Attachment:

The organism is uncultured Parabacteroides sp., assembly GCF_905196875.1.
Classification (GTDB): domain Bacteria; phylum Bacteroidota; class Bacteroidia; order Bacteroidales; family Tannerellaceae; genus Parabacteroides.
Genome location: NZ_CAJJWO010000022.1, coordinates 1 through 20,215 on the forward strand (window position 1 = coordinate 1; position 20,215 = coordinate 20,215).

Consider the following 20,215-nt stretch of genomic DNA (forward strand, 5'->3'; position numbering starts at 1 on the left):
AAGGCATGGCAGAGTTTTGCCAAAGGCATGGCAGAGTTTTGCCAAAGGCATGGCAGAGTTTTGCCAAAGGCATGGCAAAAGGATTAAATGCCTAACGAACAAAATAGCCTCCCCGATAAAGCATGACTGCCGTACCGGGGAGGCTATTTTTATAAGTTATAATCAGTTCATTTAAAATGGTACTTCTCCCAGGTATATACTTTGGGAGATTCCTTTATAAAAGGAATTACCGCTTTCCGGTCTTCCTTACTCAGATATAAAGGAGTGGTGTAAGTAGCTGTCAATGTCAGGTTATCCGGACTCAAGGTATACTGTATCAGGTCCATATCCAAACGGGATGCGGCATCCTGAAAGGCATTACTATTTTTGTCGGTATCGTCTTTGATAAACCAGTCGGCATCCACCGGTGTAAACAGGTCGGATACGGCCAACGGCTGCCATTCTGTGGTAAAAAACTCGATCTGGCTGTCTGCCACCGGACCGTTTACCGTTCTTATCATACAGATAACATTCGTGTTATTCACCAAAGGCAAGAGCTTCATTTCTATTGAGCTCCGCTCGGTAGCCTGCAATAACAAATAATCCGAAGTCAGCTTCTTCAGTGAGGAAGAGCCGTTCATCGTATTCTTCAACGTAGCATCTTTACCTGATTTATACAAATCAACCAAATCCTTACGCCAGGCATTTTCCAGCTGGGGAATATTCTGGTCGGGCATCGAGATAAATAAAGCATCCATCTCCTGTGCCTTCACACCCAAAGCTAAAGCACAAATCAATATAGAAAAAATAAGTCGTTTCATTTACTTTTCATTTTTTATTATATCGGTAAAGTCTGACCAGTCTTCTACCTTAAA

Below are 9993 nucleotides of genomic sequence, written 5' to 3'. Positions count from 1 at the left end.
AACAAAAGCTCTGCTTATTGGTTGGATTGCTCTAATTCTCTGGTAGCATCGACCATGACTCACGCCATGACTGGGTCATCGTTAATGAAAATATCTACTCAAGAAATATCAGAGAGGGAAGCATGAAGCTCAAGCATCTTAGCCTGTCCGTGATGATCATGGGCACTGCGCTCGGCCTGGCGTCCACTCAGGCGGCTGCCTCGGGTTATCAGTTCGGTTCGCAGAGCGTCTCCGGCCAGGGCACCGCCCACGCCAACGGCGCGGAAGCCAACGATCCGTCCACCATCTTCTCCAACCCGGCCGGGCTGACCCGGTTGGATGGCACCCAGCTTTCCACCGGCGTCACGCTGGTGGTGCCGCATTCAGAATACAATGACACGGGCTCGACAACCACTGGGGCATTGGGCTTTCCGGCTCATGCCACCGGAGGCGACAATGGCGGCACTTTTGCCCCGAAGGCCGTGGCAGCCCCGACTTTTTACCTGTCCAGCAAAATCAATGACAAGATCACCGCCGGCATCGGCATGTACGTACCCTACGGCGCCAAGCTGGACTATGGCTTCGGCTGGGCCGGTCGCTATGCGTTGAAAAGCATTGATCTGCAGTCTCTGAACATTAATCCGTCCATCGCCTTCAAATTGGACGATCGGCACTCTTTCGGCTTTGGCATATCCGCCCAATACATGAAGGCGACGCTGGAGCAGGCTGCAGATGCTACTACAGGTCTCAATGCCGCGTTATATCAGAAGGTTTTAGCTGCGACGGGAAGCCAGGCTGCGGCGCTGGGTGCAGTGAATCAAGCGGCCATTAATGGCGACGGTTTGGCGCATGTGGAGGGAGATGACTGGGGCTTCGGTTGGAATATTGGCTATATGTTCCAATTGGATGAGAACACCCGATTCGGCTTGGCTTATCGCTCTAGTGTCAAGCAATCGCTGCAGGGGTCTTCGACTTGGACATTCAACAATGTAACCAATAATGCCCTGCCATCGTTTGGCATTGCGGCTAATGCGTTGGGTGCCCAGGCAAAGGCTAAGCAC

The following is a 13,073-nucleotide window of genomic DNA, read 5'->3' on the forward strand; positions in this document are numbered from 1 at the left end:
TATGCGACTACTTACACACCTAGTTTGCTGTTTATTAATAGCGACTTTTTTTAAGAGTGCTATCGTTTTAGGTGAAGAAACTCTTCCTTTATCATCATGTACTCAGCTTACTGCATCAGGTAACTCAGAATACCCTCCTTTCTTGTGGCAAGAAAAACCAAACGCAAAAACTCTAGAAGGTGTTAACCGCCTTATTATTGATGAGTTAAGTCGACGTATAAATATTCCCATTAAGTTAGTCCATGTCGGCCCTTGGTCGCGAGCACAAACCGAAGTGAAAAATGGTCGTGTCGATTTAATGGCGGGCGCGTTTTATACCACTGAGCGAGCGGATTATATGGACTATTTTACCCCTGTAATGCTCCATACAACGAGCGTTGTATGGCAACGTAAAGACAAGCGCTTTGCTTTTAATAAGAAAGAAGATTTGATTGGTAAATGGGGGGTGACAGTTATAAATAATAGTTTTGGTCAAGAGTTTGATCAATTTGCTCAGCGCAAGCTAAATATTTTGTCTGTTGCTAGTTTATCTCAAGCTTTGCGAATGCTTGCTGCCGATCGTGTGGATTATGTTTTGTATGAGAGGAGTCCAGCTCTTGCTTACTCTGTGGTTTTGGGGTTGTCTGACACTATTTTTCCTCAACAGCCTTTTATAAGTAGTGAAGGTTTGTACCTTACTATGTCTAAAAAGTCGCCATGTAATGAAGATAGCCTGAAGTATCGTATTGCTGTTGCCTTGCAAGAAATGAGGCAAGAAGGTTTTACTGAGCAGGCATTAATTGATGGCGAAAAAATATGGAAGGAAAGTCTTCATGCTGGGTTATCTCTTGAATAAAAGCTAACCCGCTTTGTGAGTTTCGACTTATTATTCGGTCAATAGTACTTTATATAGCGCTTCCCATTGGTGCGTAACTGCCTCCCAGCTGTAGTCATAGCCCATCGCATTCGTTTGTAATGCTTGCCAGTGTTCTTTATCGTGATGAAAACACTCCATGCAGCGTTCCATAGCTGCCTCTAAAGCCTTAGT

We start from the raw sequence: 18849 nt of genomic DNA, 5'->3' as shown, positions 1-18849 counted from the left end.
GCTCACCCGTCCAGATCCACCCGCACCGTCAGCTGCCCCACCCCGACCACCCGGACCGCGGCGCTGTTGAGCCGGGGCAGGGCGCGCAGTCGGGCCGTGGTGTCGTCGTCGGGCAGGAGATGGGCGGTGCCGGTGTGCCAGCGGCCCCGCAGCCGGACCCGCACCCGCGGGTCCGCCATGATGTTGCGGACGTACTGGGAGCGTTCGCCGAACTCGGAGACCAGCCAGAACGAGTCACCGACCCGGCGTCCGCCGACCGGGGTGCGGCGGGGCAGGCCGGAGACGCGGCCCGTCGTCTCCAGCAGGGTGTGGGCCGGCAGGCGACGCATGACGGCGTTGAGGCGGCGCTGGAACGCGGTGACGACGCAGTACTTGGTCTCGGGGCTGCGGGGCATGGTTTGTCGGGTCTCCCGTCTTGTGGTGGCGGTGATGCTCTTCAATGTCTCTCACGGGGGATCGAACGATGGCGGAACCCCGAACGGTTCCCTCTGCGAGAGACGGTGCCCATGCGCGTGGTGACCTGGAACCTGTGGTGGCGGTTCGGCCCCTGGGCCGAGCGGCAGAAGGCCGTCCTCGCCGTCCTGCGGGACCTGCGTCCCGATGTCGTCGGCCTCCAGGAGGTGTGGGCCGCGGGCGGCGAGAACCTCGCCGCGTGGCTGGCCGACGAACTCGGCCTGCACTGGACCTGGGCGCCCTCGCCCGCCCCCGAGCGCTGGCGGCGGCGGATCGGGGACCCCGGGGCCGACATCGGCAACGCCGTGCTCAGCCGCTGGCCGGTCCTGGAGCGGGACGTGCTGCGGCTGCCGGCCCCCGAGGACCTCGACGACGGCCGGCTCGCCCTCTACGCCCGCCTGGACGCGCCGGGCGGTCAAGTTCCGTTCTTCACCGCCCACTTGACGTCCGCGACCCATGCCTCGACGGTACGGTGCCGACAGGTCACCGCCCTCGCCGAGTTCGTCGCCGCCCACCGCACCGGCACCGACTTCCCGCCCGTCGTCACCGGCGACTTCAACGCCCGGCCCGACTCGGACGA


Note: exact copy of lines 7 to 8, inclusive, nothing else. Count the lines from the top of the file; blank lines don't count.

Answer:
AACAAAAGCTCTGCTTATTGGTTGGATTGCTCTAATTCTCTGGTAGCATCGACCATGACTCACGCCATGACTGGGTCATCGTTAATGAAAATATCTACTCAAGAAATATCAGAGAGGGAAGCATGAAGCTCAAGCATCTTAGCCTGTCCGTGATGATCATGGGCACTGCGCTCGGCCTGGCGTCCACTCAGGCGGCTGCCTCGGGTTATCAGTTCGGTTCGCAGAGCGTCTCCGGCCAGGGCACCGCCCACGCCAACGGCGCGGAAGCCAACGATCCGTCCACCATCTTCTCCAACCCGGCCGGGCTGACCCGGTTGGATGGCACCCAGCTTTCCACCGGCGTCACGCTGGTGGTGCCGCATTCAGAATACAATGACACGGGCTCGACAACCACTGGGGCATTGGGCTTTCCGGCTCATGCCACCGGAGGCGACAATGGCGGCACTTTTGCCCCGAAGGCCGTGGCAGCCCCGACTTTTTACCTGTCCAGCAAAATCAATGACAAGATCACCGCCGGCATCGGCATGTACGTACCCTACGGCGCCAAGCTGGACTATGGCTTCGGCTGGGCCGGTCGCTATGCGTTGAAAAGCATTGATCTGCAGTCTCTGAACATTAATCCGTCCATCGCCTTCAAATTGGACGATCGGCACTCTTTCGGCTTTGGCATATCCGCCCAATACATGAAGGCGACGCTGGAGCAGGCTGCAGATGCTACTACAGGTCTCAATGCCGCGTTATATCAGAAGGTTTTAGCTGCGACGGGAAGCCAGGCTGCGGCGCTGGGTGCAGTGAATCAAGCGGCCATTAATGGCGACGGTTTGGCGCATGTGGAGGGAGATGACTGGGGCTTCGGTTGGAATATTGGCTATATGTTCCAATTGGATGAGAACACCCGATTCGGCTTGGCTTATCGCTCTAGTGTCAAGCAATCGCTGCAGGGGTCTTCGACTTGGACATTCAACAATGTAACCAATAATGCCCTGCCATCGTTTGGCATTGCGGCTAATGCGTTGGGTGCCCAGGCAAAGGCTAAGCAC

The following is a 13,073-nucleotide window of genomic DNA, read 5'->3' on the forward strand; positions in this document are numbered from 1 at the left end: